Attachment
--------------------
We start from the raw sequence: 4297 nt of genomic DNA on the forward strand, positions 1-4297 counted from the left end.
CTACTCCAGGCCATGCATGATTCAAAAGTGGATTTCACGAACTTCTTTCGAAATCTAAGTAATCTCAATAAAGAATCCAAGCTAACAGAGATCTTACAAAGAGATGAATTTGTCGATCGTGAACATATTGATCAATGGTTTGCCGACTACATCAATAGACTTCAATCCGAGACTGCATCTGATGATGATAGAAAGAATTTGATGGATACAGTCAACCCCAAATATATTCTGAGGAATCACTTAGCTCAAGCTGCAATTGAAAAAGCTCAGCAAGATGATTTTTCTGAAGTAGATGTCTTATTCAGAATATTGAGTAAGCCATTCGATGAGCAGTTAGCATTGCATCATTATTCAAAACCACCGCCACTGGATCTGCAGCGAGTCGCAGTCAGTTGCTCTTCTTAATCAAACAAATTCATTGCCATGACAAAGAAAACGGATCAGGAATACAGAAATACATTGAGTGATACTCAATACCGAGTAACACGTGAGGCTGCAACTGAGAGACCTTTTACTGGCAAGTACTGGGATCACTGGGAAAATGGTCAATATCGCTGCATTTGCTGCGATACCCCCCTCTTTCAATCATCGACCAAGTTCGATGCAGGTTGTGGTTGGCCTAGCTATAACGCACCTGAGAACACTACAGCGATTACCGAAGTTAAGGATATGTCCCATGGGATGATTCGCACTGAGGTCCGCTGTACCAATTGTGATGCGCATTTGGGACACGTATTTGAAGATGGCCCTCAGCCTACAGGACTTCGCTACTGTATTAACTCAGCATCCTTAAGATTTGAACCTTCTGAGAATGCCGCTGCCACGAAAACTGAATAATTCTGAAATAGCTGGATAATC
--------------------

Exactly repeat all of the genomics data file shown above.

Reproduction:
We start from the raw sequence: 4297 nt of genomic DNA on the forward strand, positions 1-4297 counted from the left end.
CTACTCCAGGCCATGCATGATTCAAAAGTGGATTTCACGAACTTCTTTCGAAATCTAAGTAATCTCAATAAAGAATCCAAGCTAACAGAGATCTTACAAAGAGATGAATTTGTCGATCGTGAACATATTGATCAATGGTTTGCCGACTACATCAATAGACTTCAATCCGAGACTGCATCTGATGATGATAGAAAGAATTTGATGGATACAGTCAACCCCAAATATATTCTGAGGAATCACTTAGCTCAAGCTGCAATTGAAAAAGCTCAGCAAGATGATTTTTCTGAAGTAGATGTCTTATTCAGAATATTGAGTAAGCCATTCGATGAGCAGTTAGCATTGCATCATTATTCAAAACCACCGCCACTGGATCTGCAGCGAGTCGCAGTCAGTTGCTCTTCTTAATCAAACAAATTCATTGCCATGACAAAGAAAACGGATCAGGAATACAGAAATACATTGAGTGATACTCAATACCGAGTAACACGTGAGGCTGCAACTGAGAGACCTTTTACTGGCAAGTACTGGGATCACTGGGAAAATGGTCAATATCGCTGCATTTGCTGCGATACCCCCCTCTTTCAATCATCGACCAAGTTCGATGCAGGTTGTGGTTGGCCTAGCTATAACGCACCTGAGAACACTACAGCGATTACCGAAGTTAAGGATATGTCCCATGGGATGATTCGCACTGAGGTCCGCTGTACCAATTGTGATGCGCATTTGGGACACGTATTTGAAGATGGCCCTCAGCCTACAGGACTTCGCTACTGTATTAACTCAGCATCCTTAAGATTTGAACCTTCTGAGAATGCCGCTGCCACGAAAACTGAATAATTCTGAAATAGCTGGATAATC